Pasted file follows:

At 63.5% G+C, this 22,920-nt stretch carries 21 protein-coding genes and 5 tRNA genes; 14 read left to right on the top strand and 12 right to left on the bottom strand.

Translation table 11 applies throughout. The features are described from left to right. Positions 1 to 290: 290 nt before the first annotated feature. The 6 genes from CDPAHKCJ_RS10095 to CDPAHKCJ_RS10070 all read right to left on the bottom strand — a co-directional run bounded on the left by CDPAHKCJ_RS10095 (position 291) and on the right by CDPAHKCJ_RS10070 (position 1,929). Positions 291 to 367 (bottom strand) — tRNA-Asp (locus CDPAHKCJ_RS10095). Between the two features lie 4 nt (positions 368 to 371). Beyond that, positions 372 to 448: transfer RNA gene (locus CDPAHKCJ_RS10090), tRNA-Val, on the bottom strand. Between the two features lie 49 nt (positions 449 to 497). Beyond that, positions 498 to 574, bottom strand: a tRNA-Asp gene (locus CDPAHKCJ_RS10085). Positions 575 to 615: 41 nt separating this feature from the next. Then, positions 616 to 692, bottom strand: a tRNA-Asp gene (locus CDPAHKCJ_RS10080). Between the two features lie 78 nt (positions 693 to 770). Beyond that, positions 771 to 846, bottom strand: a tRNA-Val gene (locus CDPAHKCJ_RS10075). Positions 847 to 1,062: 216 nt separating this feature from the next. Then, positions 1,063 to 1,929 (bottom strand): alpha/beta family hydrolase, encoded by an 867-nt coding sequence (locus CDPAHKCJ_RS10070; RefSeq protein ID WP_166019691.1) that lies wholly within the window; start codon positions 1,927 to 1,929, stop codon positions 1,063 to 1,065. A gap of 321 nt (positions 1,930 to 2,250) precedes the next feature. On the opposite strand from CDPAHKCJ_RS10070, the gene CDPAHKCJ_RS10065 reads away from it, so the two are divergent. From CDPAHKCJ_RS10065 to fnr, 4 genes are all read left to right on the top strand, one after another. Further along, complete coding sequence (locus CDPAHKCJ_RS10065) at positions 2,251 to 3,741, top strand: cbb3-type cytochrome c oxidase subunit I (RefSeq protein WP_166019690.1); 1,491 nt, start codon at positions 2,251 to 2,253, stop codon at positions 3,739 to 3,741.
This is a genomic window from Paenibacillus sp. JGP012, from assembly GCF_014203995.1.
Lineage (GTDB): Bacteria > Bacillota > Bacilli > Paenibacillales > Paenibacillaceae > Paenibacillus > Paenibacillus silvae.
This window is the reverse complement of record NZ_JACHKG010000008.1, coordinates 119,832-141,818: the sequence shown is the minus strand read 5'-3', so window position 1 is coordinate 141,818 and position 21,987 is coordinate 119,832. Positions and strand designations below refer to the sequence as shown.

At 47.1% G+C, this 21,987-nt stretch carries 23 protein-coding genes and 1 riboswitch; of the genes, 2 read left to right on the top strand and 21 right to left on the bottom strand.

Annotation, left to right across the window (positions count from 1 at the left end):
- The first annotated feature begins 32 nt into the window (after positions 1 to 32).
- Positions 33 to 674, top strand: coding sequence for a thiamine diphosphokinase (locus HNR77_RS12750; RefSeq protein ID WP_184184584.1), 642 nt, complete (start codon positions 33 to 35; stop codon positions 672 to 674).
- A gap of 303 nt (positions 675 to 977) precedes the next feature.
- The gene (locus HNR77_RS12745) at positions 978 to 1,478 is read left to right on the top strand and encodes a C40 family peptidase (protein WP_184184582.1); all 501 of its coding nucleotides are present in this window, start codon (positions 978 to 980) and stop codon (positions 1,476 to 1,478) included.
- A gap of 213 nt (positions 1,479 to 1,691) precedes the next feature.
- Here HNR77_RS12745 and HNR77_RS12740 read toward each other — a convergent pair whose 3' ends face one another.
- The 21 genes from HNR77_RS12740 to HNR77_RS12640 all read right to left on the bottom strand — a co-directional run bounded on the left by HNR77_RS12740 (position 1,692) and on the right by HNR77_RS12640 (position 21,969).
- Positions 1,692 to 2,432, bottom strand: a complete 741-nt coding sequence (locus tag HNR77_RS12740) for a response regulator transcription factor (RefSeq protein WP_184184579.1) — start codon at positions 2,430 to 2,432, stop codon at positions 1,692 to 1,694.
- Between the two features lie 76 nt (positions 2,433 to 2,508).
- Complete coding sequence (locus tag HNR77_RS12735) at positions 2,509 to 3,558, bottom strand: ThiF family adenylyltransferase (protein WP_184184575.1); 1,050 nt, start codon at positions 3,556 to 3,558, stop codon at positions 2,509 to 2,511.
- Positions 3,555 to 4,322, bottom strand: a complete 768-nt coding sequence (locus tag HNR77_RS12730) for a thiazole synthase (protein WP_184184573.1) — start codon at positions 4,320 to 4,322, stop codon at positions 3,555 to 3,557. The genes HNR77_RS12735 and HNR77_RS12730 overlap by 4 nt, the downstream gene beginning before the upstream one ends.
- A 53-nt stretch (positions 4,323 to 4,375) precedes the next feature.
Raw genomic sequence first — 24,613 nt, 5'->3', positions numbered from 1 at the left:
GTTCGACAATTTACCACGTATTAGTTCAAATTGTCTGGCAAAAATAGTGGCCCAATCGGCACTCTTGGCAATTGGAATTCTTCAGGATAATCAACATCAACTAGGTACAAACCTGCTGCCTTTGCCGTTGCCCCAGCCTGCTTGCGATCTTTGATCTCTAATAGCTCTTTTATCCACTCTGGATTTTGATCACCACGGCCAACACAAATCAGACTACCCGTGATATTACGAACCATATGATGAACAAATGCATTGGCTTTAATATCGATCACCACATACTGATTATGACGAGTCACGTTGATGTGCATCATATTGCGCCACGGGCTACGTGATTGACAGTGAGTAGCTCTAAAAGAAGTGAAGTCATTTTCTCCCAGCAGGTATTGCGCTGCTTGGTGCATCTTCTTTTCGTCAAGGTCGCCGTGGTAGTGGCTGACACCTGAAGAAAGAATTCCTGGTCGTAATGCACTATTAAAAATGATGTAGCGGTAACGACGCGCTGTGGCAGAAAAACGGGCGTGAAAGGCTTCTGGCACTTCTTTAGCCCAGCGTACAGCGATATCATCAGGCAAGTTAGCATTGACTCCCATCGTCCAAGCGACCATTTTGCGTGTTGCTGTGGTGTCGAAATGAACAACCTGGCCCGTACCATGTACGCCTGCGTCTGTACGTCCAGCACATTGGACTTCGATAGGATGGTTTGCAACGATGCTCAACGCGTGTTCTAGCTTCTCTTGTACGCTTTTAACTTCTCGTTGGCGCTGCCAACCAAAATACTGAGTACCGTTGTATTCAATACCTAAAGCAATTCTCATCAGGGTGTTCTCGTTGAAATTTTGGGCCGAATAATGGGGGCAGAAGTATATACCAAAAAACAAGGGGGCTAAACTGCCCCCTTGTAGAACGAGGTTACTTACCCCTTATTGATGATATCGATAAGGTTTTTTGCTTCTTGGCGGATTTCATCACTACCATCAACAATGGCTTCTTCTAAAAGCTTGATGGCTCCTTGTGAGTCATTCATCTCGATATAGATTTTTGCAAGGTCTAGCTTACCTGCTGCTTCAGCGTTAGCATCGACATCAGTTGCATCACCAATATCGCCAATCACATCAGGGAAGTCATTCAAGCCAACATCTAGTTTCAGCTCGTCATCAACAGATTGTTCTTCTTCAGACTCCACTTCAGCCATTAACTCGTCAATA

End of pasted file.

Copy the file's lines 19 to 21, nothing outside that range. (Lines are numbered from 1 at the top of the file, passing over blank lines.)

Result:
- A 53-nt stretch (positions 4,323 to 4,375) precedes the next feature.
Raw genomic sequence first — 24,613 nt, 5'->3', positions numbered from 1 at the left:
GTTCGACAATTTACCACGTATTAGTTCAAATTGTCTGGCAAAAATAGTGGCCCAATCGGCACTCTTGGCAATTGGAATTCTTCAGGATAATCAACATCAACTAGGTACAAACCTGCTGCCTTTGCCGTTGCCCCAGCCTGCTTGCGATCTTTGATCTCTAATAGCTCTTTTATCCACTCTGGATTTTGATCACCACGGCCAACACAAATCAGACTACCCGTGATATTACGAACCATATGATGAACAAATGCATTGGCTTTAATATCGATCACCACATACTGATTATGACGAGTCACGTTGATGTGCATCATATTGCGCCACGGGCTACGTGATTGACAGTGAGTAGCTCTAAAAGAAGTGAAGTCATTTTCTCCCAGCAGGTATTGCGCTGCTTGGTGCATCTTCTTTTCGTCAAGGTCGCCGTGGTAGTGGCTGACACCTGAAGAAAGAATTCCTGGTCGTAATGCACTATTAAAAATGATGTAGCGGTAACGACGCGCTGTGGCAGAAAAACGGGCGTGAAAGGCTTCTGGCACTTCTTTAGCCCAGCGTACAGCGATATCATCAGGCAAGTTAGCATTGACTCCCATCGTCCAAGCGACCATTTTGCGTGTTGCTGTGGTGTCGAAATGAACAACCTGGCCCGTACCATGTACGCCTGCGTCTGTACGTCCAGCACATTGGACTTCGATAGGATGGTTTGCAACGATGCTCAACGCGTGTTCTAGCTTCTCTTGTACGCTTTTAACTTCTCGTTGGCGCTGCCAACCAAAATACTGAGTACCGTTGTATTCAATACCTAAAGCAATTCTCATCAGGGTGTTCTCGTTGAAATTTTGGGCCGAATAATGGGGGCAGAAGTATATACCAAAAAACAAGGGGGCTAAACTGCCCCCTTGTAGAACGAGGTTACTTACCCCTTATTGATGATATCGATAAGGTTTTTTGCTTCTTGGCGGATTTCATCACTACCATCAACAATGGCTTCTTCTAAAAGCTTGATGGCTCCTTGTGAGTCATTCATCTCGATATAGATTTTTGCAAGGTCTAGCTTACCTGCTGCTTCAGCGTTAGCATCGACATCAGTTGCATCACCAATATCGCCAATCACATCAGGGAAGTCATTCAAGCCAACATCTAGTTTCAGCTCGTCATCAACAGATTGTTCTTCTTCAGACTCCACTTCAGCCATTAACTCGTCAATA